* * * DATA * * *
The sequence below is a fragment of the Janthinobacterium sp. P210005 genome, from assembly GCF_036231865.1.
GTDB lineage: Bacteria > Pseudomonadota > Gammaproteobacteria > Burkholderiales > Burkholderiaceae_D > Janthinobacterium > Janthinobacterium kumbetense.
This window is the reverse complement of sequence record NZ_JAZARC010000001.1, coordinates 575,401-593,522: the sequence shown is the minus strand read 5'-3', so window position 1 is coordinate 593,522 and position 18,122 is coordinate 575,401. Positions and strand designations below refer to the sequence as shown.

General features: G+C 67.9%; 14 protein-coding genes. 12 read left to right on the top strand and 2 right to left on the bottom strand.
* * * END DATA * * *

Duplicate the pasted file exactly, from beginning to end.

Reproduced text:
The sequence below is a fragment of the Janthinobacterium sp. P210005 genome, from assembly GCF_036231865.1.
GTDB lineage: Bacteria > Pseudomonadota > Gammaproteobacteria > Burkholderiales > Burkholderiaceae_D > Janthinobacterium > Janthinobacterium kumbetense.
This window is the reverse complement of sequence record NZ_JAZARC010000001.1, coordinates 575,401-593,522: the sequence shown is the minus strand read 5'-3', so window position 1 is coordinate 593,522 and position 18,122 is coordinate 575,401. Positions and strand designations below refer to the sequence as shown.

General features: G+C 67.9%; 14 protein-coding genes. 12 read left to right on the top strand and 2 right to left on the bottom strand.